6 Artists Who Could Be Bigger Than TikTok This YearJanuary 22, 2021 Off By Kristin Corry
The rags to riches stories that used to play out on shows like Star Search and American Idol now unfold on Twitter, Instagram, and TikTok, and at warp speed. The most notable case study? Lil Nas X's ascent from savvy online teen to legitimate pop star. Earlier this month, "Old Town Road" went 14 times platinum, making it the highest certified song in RIAA history. Lil Nas X has TikTok to thank for that, and he even once joked that he should be paying the app for its contribution to his success. But while the virality and sheer number of streams seems like the most obvious way TikTok can help an artist, the app's power goes a step further by cutting out the middleman. Any artist looking to break into the industry without access, resources, or major label backing could be catapulted to fame if one of their songs pops off on TikTok. The app's For You Page is a digital incubator for new talent, and these six artists are poised to go beyond their 15-seconds of viral fame and make it in the mainstream.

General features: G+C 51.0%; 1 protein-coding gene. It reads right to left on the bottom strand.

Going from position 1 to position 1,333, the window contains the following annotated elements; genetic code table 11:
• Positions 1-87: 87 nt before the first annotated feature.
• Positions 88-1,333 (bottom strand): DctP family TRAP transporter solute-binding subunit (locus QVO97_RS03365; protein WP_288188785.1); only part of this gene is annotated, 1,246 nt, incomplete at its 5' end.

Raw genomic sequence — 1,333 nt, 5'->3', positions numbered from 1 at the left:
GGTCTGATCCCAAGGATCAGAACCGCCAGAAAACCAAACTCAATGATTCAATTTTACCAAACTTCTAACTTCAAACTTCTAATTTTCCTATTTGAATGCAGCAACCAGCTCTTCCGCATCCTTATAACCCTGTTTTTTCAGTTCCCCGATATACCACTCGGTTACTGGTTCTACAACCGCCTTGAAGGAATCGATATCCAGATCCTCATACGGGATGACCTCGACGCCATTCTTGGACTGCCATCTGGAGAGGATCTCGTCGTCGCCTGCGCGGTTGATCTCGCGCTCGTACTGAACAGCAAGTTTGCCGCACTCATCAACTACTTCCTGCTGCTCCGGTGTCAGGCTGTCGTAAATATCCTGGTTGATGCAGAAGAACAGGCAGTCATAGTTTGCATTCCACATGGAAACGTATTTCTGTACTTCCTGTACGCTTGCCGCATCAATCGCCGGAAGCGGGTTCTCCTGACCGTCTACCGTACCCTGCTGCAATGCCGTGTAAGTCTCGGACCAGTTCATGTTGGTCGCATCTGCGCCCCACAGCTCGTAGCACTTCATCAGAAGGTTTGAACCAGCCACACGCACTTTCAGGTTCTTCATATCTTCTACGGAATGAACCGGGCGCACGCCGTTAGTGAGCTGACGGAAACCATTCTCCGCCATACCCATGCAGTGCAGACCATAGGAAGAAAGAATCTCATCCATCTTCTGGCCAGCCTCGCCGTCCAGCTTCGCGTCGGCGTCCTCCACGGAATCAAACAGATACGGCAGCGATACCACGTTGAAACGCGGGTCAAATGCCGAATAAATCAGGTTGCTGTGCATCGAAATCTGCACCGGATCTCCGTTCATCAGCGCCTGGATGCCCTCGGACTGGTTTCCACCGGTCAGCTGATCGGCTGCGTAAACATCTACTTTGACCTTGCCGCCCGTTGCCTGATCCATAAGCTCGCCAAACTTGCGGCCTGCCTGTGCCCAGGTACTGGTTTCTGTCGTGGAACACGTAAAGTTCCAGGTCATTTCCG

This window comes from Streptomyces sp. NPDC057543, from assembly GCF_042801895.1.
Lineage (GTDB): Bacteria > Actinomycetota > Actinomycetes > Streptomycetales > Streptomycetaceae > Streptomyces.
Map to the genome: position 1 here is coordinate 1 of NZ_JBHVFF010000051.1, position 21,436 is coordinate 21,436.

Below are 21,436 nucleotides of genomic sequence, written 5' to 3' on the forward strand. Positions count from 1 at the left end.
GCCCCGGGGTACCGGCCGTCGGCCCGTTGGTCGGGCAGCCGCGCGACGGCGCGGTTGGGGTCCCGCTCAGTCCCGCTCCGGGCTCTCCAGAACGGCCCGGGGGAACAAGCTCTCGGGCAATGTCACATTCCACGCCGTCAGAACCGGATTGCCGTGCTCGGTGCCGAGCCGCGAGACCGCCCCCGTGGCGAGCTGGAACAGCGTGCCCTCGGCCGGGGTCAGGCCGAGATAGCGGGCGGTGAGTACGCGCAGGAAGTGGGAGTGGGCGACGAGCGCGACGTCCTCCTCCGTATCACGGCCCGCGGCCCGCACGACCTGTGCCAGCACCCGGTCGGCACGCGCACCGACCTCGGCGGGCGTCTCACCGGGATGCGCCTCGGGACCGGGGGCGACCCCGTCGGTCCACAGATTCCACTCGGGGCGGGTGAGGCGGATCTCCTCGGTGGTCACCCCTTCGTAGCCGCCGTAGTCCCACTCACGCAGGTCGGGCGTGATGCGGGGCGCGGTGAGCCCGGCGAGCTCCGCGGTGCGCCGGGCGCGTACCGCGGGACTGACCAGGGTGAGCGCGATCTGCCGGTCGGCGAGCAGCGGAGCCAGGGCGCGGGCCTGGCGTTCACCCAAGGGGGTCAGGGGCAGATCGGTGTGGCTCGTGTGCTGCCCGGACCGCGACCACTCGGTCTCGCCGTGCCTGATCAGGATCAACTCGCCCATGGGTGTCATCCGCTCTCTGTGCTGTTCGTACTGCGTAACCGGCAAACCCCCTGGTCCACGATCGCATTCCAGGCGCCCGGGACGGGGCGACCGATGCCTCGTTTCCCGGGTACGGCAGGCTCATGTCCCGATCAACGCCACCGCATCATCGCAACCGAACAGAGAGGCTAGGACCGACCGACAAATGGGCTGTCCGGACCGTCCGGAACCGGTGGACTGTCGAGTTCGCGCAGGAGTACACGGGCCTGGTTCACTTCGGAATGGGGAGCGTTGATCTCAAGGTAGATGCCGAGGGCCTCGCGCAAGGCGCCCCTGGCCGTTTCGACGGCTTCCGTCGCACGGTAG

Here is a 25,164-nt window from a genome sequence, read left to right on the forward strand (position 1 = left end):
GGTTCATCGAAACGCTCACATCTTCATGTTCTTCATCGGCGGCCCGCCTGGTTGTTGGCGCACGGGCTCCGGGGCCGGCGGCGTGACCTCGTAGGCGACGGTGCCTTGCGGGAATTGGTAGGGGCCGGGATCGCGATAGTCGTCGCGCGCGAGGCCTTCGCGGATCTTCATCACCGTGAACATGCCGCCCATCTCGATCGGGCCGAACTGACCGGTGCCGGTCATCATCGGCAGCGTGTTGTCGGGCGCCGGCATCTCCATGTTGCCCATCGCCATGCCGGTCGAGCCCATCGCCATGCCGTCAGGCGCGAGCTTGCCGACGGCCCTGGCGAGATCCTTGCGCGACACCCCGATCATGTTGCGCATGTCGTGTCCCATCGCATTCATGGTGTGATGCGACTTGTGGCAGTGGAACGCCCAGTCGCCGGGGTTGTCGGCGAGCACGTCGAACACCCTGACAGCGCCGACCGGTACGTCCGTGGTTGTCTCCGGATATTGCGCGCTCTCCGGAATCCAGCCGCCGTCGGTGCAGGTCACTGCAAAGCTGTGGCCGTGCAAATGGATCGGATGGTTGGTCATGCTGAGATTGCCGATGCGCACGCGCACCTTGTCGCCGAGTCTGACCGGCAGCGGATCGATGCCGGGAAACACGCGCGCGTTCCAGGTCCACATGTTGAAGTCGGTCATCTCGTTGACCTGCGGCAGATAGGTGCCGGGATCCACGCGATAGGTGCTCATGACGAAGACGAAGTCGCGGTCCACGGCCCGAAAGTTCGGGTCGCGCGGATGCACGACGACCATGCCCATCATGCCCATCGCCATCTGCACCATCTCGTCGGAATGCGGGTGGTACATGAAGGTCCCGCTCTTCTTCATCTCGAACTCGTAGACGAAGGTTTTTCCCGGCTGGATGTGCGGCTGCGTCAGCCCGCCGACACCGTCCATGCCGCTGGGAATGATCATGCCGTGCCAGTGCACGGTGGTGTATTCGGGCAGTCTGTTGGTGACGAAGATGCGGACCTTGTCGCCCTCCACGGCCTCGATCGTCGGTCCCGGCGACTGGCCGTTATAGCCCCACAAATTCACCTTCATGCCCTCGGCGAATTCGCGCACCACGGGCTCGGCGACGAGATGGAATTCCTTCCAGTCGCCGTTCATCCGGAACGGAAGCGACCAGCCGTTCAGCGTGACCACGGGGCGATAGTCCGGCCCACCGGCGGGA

SpotemGottem, “Beat Box”
Set to SpotemGottem's "Beat Box," TikTok's #JunebugChallenge put the Jacksonville rapper on the map. Attempting a TikTok challenge can be hard, but consider this one entry level. All you have to do is put some erratic back spasms and flailing arm movements together in front of a handful of random locations and you're good. Think of it as a new iteration of Pokémon Go. SpotemGottem's voice is somewhere between the rasp of Lil Wayne circa No Ceilings and Kodak Black. At 18, he's got the energy and charisma to make you forget that "Beat Box" is actually about a shootout. "Thuggin' in my Reebok's, riding with a G-Shock/Shh—I heard he shot, Draco make a beat box." We don't know much about Spotem, but the #JunebugChallenge harps on the song's true appeal: it's a fool-proof strategy to make people dance that doesn't require learning full-blown choreography.
"Whoopty" took over TikTok, with one million people using the clip for their own videos—not bad for Staten Island rapper CJ's first song. It's been almost a year since rap fans grieved the death of Pop Smoke, only to wonder what the loss would mean for the Brooklyn drill. Although CJ isn't from Brooklyn, "Whoopty" conjures a similar rebellious energy that Pop Smoke did with "Welcome to the Party," and it feels similarly influenced by Fivio Foreign's "Big Drip." A big part of "Whoopty"'s charm is it's hook: "Then I'm up in the choppa, hitting the cha-cha/Open his lata, now he dancing bachata." By bringing pieces of his identity on the song the rapper, who is Puerto Rican, is expanding the expectations of New York's drill scene. With a newly inked deal with Warner Records, CJ's debut project, which is executive produced by French Montana, is slated to be released next month.
Erica Banks, “Buss It”